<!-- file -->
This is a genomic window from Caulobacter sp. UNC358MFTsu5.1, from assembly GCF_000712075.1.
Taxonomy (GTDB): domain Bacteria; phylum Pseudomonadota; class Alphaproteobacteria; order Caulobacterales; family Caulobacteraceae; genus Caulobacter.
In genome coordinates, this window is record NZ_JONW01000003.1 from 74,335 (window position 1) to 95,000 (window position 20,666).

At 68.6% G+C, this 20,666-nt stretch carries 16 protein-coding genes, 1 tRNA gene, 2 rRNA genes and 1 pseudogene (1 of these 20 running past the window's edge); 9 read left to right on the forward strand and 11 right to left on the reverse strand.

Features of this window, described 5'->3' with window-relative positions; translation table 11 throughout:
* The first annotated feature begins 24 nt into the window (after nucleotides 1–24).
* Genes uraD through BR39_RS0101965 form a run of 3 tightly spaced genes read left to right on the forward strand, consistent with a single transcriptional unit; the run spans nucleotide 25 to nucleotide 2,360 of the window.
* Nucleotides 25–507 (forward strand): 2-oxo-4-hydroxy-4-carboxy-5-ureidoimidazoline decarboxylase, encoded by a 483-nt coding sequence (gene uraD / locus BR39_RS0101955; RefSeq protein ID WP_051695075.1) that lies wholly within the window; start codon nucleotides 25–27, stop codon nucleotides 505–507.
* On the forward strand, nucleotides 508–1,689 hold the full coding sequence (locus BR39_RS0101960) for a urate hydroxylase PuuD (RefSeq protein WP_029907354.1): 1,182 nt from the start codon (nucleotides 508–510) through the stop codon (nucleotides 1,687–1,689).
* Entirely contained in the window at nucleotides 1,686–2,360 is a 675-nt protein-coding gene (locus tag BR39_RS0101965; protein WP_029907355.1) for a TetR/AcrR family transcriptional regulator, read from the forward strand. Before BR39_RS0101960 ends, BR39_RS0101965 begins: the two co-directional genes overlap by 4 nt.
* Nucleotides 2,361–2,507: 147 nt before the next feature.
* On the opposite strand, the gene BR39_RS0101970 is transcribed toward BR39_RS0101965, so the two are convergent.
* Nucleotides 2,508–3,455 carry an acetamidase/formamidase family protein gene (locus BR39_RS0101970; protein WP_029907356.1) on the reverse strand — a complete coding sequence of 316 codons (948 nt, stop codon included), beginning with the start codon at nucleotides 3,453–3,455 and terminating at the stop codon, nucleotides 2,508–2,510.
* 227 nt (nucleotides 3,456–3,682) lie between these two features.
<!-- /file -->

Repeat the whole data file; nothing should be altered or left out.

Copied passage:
This is a genomic window from Caulobacter sp. UNC358MFTsu5.1, from assembly GCF_000712075.1.
Taxonomy (GTDB): domain Bacteria; phylum Pseudomonadota; class Alphaproteobacteria; order Caulobacterales; family Caulobacteraceae; genus Caulobacter.
In genome coordinates, this window is record NZ_JONW01000003.1 from 74,335 (window position 1) to 95,000 (window position 20,666).

At 68.6% G+C, this 20,666-nt stretch carries 16 protein-coding genes, 1 tRNA gene, 2 rRNA genes and 1 pseudogene (1 of these 20 running past the window's edge); 9 read left to right on the forward strand and 11 right to left on the reverse strand.

Features of this window, described 5'->3' with window-relative positions; translation table 11 throughout:
* The first annotated feature begins 24 nt into the window (after nucleotides 1–24).
* Genes uraD through BR39_RS0101965 form a run of 3 tightly spaced genes read left to right on the forward strand, consistent with a single transcriptional unit; the run spans nucleotide 25 to nucleotide 2,360 of the window.
* Nucleotides 25–507 (forward strand): 2-oxo-4-hydroxy-4-carboxy-5-ureidoimidazoline decarboxylase, encoded by a 483-nt coding sequence (gene uraD / locus BR39_RS0101955; RefSeq protein ID WP_051695075.1) that lies wholly within the window; start codon nucleotides 25–27, stop codon nucleotides 505–507.
* On the forward strand, nucleotides 508–1,689 hold the full coding sequence (locus BR39_RS0101960) for a urate hydroxylase PuuD (RefSeq protein WP_029907354.1): 1,182 nt from the start codon (nucleotides 508–510) through the stop codon (nucleotides 1,687–1,689).
* Entirely contained in the window at nucleotides 1,686–2,360 is a 675-nt protein-coding gene (locus tag BR39_RS0101965; protein WP_029907355.1) for a TetR/AcrR family transcriptional regulator, read from the forward strand. Before BR39_RS0101960 ends, BR39_RS0101965 begins: the two co-directional genes overlap by 4 nt.
* Nucleotides 2,361–2,507: 147 nt before the next feature.
* On the opposite strand, the gene BR39_RS0101970 is transcribed toward BR39_RS0101965, so the two are convergent.
* Nucleotides 2,508–3,455 carry an acetamidase/formamidase family protein gene (locus BR39_RS0101970; protein WP_029907356.1) on the reverse strand — a complete coding sequence of 316 codons (948 nt, stop codon included), beginning with the start codon at nucleotides 3,453–3,455 and terminating at the stop codon, nucleotides 2,508–2,510.
* 227 nt (nucleotides 3,456–3,682) lie between these two features.